Are Americans becoming less vain than the rest of the world? A quick look at Syneron Medical's (NASDAQ:ELOS) bipolar growth would make you think so. Unfortunately, it's probably not so much that we don't want to look good as that we don't have the free cash right now to spend on discretionary items like fixing blemishes and cellulite. 

Syneron's international sales rose 17% year over year, while U.S. sales sank more than 9%. International sales have now caught up to U.S. sales, thanks in large part to the fact that in other countries, the market for its devices extends beyond doctors to other "aesthetic professionals." I'm sure currency changes also helped boost the international sales, but management didn't break it out for investors. Shame, shame.

To spur growth in the U.S. market -- and maybe take some market share away from fellow laser makers Palomar Medical (NASDAQ:PMTI), Cutera (NASDAQ:CUTR), and Cynosure (NASDAQ:CYNO) -- Syneron has begun leasing out its new cellulite reduction machine. That should help some doctors who don't want to shell out almost $100,000 for a machine that, they probably figure, won't get used very much until the recession is over. Syneron calls the lease a subscription, but it's pretty much an interest-free loan, because any fees the doctors pay are credited toward purchasing the machine.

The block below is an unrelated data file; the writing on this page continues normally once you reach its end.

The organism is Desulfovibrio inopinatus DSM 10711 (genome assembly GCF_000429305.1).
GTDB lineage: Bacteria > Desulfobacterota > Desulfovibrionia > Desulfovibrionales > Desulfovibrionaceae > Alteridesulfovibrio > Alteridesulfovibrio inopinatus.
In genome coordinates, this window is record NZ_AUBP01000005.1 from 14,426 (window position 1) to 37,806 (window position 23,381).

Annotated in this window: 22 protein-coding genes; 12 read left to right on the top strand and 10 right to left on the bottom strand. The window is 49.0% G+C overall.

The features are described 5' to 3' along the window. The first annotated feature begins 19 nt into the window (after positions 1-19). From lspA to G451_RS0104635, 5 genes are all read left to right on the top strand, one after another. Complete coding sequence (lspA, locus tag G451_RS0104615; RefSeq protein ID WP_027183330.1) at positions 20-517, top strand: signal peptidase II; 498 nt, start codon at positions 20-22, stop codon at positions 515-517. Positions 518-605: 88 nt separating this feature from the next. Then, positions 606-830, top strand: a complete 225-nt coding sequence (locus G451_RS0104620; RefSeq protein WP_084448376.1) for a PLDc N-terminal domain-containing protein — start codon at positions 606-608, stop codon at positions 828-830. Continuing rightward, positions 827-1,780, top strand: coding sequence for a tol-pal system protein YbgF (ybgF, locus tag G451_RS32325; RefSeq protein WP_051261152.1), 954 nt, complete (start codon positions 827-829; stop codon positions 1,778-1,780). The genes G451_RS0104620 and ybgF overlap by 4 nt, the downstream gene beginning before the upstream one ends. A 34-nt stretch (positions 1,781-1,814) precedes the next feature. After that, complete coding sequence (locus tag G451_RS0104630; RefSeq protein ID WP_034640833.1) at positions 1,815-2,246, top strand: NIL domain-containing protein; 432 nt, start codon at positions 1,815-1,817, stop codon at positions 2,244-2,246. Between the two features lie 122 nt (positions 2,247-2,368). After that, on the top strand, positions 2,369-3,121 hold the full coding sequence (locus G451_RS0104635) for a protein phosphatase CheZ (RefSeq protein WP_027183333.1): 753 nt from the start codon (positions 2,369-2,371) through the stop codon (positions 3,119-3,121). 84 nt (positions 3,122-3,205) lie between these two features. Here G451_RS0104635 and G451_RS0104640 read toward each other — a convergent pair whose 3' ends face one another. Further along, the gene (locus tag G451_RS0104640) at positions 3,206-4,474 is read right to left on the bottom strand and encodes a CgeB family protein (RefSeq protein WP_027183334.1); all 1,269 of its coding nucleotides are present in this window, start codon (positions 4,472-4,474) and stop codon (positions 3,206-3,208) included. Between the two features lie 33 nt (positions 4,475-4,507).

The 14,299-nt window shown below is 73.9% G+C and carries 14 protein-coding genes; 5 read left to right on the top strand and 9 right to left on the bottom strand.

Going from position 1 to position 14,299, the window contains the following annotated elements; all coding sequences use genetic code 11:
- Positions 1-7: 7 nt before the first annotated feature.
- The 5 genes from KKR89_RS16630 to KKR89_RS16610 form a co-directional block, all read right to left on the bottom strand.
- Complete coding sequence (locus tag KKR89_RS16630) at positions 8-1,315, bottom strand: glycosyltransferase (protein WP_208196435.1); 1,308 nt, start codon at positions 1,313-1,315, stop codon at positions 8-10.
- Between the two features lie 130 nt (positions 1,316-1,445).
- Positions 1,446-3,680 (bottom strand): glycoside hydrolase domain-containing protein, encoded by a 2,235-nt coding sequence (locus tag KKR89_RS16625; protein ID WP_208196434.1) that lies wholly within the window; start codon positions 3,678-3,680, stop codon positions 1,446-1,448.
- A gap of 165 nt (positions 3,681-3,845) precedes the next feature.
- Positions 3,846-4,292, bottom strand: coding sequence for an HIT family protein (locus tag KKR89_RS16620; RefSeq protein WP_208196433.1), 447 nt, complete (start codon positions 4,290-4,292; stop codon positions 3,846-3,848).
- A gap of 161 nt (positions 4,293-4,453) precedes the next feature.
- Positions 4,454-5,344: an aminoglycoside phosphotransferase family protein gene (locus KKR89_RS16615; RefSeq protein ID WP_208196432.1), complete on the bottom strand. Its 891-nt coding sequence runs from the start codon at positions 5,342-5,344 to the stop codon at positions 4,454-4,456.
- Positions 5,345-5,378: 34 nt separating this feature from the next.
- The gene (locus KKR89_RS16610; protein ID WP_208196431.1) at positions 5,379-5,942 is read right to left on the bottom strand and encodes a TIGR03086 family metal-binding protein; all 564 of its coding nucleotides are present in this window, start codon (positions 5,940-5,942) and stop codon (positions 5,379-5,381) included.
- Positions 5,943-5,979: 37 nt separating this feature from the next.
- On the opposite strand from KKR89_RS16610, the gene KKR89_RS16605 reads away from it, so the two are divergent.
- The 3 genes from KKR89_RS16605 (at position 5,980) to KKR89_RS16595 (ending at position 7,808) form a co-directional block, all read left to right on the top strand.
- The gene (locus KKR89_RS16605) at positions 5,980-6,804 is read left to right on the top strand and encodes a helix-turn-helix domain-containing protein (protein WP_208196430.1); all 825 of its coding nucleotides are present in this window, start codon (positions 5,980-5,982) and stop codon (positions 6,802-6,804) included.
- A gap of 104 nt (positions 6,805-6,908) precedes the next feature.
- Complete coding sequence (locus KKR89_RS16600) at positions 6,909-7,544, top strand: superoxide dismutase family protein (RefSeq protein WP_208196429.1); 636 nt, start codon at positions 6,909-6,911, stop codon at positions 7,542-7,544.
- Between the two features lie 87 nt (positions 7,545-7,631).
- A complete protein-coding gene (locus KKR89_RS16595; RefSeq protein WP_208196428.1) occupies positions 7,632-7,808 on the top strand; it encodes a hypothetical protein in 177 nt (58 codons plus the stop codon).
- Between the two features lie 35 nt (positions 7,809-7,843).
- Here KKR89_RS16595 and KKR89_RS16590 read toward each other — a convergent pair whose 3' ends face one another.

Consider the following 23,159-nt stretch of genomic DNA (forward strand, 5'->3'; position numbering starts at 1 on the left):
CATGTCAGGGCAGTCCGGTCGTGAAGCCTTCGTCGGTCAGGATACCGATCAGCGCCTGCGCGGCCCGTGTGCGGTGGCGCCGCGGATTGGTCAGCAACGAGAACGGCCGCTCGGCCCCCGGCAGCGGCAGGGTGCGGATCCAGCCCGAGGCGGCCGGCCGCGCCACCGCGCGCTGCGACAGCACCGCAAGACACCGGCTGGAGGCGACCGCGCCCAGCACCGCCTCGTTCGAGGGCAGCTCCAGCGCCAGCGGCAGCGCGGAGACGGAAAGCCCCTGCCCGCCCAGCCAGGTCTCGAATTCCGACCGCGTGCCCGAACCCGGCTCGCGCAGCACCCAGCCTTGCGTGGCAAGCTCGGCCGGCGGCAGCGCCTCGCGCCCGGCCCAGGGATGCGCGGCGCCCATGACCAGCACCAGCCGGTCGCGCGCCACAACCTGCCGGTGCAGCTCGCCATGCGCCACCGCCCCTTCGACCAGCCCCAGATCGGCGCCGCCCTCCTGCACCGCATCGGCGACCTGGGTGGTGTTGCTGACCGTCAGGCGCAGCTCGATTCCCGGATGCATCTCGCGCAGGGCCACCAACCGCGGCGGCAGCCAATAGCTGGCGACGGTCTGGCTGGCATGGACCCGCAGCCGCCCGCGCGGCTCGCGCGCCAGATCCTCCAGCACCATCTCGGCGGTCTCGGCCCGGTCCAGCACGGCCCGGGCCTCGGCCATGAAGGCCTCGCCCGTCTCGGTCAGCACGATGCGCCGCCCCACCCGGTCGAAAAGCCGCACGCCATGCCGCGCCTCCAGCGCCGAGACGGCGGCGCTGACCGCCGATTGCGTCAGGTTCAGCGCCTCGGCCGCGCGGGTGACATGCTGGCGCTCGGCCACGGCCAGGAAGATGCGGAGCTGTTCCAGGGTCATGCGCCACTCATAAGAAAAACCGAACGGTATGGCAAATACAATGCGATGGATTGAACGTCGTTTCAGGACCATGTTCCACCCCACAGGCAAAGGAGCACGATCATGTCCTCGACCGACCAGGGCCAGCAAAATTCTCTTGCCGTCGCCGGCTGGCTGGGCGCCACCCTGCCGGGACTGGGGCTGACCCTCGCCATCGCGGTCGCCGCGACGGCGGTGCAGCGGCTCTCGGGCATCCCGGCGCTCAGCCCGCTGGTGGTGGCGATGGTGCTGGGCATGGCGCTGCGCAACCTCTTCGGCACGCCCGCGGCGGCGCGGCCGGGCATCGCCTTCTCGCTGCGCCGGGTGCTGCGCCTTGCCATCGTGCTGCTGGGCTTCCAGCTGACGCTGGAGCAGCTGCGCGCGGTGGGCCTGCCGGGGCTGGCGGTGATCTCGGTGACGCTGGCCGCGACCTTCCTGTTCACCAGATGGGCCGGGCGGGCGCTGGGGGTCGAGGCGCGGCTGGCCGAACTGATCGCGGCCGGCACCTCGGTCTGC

The laser maker is diversifying its revenue stream across different continents, but it's also trying to get products at different price points to capture the entire market. It's hoping that its partnership with Procter & Gamble (NYSE:PG) will produce a home-based skin-rejuvenation device in the second half of next year. Just in time for the economy to start heating back up?

Syneron's bottom line isn't perfect. Higher costs resulted in a 15% decrease in operating income. The only thing that saved the company from a year-over-year decrease in the bottom line was a one-time $2 million tax credit. That being said, in this market environment, treading water is probably good enough. When the U.S. economy turns around, Syneron should be poised to take advantage of Americans' desire to look good.

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Fool contributor Brian Orelli, Ph.D., doesn't own shares of any company mentioned in this article. The Fool has a disclosure policy.